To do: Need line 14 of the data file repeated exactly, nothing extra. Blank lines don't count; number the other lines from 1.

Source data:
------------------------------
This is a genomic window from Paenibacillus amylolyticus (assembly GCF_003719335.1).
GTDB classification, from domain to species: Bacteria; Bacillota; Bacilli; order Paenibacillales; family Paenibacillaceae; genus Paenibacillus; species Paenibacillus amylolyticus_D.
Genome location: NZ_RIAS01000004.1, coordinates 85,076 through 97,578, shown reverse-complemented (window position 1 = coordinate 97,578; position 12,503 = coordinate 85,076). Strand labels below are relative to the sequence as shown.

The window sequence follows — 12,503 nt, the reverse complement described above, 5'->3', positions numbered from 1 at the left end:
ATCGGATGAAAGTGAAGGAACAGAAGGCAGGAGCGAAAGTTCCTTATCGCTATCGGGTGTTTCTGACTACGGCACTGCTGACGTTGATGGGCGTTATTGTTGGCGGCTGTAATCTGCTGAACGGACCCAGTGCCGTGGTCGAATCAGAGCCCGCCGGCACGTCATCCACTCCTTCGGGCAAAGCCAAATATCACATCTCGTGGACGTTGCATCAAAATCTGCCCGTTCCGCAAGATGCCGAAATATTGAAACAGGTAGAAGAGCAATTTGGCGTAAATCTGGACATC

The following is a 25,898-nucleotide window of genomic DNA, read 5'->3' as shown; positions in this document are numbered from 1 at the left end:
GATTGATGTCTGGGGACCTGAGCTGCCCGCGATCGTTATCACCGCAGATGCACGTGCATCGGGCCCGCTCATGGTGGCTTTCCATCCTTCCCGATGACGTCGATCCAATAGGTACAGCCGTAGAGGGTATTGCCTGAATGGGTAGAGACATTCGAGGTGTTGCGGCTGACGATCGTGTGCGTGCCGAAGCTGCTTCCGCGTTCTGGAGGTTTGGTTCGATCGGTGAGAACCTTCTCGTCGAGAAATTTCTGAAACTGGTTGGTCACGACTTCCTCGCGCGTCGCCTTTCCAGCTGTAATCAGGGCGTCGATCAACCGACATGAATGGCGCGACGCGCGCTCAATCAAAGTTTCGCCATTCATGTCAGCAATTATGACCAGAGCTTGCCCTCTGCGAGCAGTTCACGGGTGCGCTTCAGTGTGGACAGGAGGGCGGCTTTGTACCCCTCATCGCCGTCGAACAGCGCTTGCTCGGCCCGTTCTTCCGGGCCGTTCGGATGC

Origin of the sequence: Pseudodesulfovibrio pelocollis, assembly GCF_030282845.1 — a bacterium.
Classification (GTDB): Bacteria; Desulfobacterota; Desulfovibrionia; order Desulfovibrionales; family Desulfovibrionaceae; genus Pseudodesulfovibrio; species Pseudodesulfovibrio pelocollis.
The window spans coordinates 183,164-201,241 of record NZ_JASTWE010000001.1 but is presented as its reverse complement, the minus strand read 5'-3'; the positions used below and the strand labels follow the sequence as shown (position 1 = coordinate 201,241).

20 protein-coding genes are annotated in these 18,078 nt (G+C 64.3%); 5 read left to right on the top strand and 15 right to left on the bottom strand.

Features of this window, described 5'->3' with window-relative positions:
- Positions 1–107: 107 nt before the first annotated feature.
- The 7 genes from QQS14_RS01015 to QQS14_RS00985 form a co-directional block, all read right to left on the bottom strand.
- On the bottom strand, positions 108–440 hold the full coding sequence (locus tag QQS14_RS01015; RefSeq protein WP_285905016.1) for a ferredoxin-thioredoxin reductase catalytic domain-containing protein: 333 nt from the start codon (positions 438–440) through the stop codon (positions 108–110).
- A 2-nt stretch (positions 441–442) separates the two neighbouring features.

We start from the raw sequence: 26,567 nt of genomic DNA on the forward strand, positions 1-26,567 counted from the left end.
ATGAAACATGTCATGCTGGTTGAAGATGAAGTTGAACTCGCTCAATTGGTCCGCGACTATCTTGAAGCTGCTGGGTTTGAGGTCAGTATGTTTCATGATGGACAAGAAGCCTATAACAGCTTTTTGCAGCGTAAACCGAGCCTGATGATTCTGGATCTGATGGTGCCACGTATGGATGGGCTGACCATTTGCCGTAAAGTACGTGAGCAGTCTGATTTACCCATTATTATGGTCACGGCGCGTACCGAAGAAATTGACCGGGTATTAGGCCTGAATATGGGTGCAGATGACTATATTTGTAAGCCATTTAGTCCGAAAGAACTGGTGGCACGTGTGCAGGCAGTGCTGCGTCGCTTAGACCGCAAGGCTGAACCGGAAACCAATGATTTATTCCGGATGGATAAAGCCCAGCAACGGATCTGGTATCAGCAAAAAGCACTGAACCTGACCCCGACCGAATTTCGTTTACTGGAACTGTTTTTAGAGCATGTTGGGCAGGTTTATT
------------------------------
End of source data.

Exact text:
- The 7 genes from QQS14_RS01015 to QQS14_RS00985 form a co-directional block, all read right to left on the bottom strand.